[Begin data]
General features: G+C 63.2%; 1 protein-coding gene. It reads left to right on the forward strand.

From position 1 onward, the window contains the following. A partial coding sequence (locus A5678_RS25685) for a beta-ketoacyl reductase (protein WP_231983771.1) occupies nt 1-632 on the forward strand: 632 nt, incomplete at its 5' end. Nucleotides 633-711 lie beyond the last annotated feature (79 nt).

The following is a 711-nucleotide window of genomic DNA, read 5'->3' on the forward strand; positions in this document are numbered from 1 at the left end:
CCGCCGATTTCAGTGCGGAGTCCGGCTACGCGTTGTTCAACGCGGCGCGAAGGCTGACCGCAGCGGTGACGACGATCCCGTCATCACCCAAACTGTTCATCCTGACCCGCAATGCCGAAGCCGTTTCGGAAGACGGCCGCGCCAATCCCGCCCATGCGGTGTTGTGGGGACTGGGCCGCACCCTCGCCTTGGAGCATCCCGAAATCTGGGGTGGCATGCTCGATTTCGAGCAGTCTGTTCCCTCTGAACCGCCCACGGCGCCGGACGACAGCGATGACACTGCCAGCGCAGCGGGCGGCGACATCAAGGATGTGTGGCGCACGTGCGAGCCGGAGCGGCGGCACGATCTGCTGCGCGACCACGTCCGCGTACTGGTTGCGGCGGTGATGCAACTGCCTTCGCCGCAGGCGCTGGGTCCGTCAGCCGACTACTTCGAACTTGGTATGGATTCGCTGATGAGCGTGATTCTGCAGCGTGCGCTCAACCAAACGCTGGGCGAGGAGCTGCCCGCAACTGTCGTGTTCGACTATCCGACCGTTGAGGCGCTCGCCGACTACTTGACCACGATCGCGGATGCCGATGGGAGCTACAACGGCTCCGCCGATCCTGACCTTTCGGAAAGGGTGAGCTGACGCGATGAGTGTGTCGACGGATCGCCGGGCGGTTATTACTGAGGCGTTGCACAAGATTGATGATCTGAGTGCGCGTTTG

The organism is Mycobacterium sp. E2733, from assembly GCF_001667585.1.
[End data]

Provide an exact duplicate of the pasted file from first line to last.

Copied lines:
General features: G+C 63.2%; 1 protein-coding gene. It reads left to right on the forward strand.

From position 1 onward, the window contains the following. A partial coding sequence (locus A5678_RS25685) for a beta-ketoacyl reductase (protein WP_231983771.1) occupies nt 1-632 on the forward strand: 632 nt, incomplete at its 5' end. Nucleotides 633-711 lie beyond the last annotated feature (79 nt).

The following is a 711-nucleotide window of genomic DNA, read 5'->3' on the forward strand; positions in this document are numbered from 1 at the left end:
CCGCCGATTTCAGTGCGGAGTCCGGCTACGCGTTGTTCAACGCGGCGCGAAGGCTGACCGCAGCGGTGACGACGATCCCGTCATCACCCAAACTGTTCATCCTGACCCGCAATGCCGAAGCCGTTTCGGAAGACGGCCGCGCCAATCCCGCCCATGCGGTGTTGTGGGGACTGGGCCGCACCCTCGCCTTGGAGCATCCCGAAATCTGGGGTGGCATGCTCGATTTCGAGCAGTCTGTTCCCTCTGAACCGCCCACGGCGCCGGACGACAGCGATGACACTGCCAGCGCAGCGGGCGGCGACATCAAGGATGTGTGGCGCACGTGCGAGCCGGAGCGGCGGCACGATCTGCTGCGCGACCACGTCCGCGTACTGGTTGCGGCGGTGATGCAACTGCCTTCGCCGCAGGCGCTGGGTCCGTCAGCCGACTACTTCGAACTTGGTATGGATTCGCTGATGAGCGTGATTCTGCAGCGTGCGCTCAACCAAACGCTGGGCGAGGAGCTGCCCGCAACTGTCGTGTTCGACTATCCGACCGTTGAGGCGCTCGCCGACTACTTGACCACGATCGCGGATGCCGATGGGAGCTACAACGGCTCCGCCGATCCTGACCTTTCGGAAAGGGTGAGCTGACGCGATGAGTGTGTCGACGGATCGCCGGGCGGTTATTACTGAGGCGTTGCACAAGATTGATGATCTGAGTGCGCGTTTG

The organism is Mycobacterium sp. E2733, from assembly GCF_001667585.1.